Research Challenges in Geovisualization (MacEachren & Kraak, 2001)

This article by MacEachren and Kraak (2001) presents the importance of geovisualization, and discusses research challenges in geovis based on a multi-component research agenda.

The authors discuss the process of transforming data into information and information into knowledge, an issue which I find really interesting, and which is increasingly common in the age of ‘big data’. The fact that “80% of all digital data generated today include geospatial referencing (e.g., geographic coordinated, addresses, and postal codes)” (1), there is a clear link between big data management and geovisualization. As the authors trace a brief history of cartography and technological advances in GISystems, they explain the changing role of cartography in data acquisition/management/analysis. Geovis will likely play an important role in the management of big data, as new methods of visualization and analysis are required.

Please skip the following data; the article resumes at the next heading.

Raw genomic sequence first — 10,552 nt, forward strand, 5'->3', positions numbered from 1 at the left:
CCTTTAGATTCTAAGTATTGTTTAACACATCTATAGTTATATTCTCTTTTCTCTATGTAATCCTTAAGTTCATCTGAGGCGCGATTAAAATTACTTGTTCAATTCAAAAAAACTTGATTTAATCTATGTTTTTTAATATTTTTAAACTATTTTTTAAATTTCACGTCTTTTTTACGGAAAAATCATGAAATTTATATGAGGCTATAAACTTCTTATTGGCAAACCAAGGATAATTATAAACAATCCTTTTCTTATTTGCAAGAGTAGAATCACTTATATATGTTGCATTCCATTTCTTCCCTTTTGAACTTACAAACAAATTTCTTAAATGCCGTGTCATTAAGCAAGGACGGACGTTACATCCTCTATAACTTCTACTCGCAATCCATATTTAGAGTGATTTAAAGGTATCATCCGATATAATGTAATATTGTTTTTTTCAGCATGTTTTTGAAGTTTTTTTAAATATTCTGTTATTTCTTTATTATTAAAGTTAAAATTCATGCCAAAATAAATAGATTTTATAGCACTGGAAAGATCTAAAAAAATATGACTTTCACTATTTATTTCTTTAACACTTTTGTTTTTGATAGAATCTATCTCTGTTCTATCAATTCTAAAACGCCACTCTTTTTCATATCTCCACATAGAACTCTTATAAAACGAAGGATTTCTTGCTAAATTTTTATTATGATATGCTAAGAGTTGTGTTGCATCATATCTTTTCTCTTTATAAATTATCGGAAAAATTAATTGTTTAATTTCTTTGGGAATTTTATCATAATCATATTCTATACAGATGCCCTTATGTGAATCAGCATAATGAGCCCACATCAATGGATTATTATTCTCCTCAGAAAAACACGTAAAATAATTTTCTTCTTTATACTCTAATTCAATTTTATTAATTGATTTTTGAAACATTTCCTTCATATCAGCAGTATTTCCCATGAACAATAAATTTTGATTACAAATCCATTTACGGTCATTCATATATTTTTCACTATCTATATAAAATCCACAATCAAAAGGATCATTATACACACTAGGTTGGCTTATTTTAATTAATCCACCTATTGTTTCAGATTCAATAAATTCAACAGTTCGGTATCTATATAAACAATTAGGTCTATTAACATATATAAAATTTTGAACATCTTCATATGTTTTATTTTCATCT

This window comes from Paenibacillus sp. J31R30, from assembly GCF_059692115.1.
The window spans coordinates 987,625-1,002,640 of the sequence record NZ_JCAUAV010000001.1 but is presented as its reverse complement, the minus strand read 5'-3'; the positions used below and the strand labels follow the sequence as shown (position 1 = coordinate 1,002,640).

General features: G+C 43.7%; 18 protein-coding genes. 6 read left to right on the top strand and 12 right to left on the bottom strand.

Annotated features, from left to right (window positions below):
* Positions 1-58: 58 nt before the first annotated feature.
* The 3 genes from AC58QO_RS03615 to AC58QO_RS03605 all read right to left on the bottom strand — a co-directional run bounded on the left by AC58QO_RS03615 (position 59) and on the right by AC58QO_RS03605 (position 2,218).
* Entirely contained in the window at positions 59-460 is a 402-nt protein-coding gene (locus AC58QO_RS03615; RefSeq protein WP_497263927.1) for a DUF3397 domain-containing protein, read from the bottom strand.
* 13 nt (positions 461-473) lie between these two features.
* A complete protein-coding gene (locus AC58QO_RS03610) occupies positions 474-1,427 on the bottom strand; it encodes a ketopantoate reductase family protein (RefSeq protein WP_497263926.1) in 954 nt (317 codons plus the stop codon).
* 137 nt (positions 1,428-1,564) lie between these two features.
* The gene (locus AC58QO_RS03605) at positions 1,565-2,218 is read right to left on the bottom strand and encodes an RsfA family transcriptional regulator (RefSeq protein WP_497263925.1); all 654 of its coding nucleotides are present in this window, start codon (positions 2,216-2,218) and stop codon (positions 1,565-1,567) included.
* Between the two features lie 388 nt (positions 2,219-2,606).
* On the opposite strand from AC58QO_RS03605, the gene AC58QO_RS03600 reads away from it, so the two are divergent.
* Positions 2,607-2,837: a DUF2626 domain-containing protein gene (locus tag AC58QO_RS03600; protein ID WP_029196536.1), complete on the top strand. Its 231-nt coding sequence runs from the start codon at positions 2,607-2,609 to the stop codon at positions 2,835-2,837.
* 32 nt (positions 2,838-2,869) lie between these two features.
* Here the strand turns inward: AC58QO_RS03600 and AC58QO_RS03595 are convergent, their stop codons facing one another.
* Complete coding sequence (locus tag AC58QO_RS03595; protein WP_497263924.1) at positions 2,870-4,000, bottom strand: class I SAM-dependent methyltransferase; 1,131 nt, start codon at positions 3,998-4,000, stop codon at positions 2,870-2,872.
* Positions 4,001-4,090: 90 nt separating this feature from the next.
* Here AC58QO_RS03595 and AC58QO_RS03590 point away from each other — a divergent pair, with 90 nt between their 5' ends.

While reading the article, I wondered how geovis fit into GIScience, and whether geovis fits in differently that traditional cartography. The following questions came to mind: Is ’traditional’ paper-map making a science, or an art? Is the use of GISystem technology and the knowledge required to use and maintain them what drives the science, or is it the fact that geographic information is increasingly embedded in scientific data? I would argue that because of the inherent geographic concepts behind map-making (scale, projections, distortions, etc) make a science of map-making, and the technology is only changing the way in which it is used. The embededness of geographic information in data will likely (hopefully) lead to an increased understanding and use of GIScience, and of turning data into knowledge through geovisualization.

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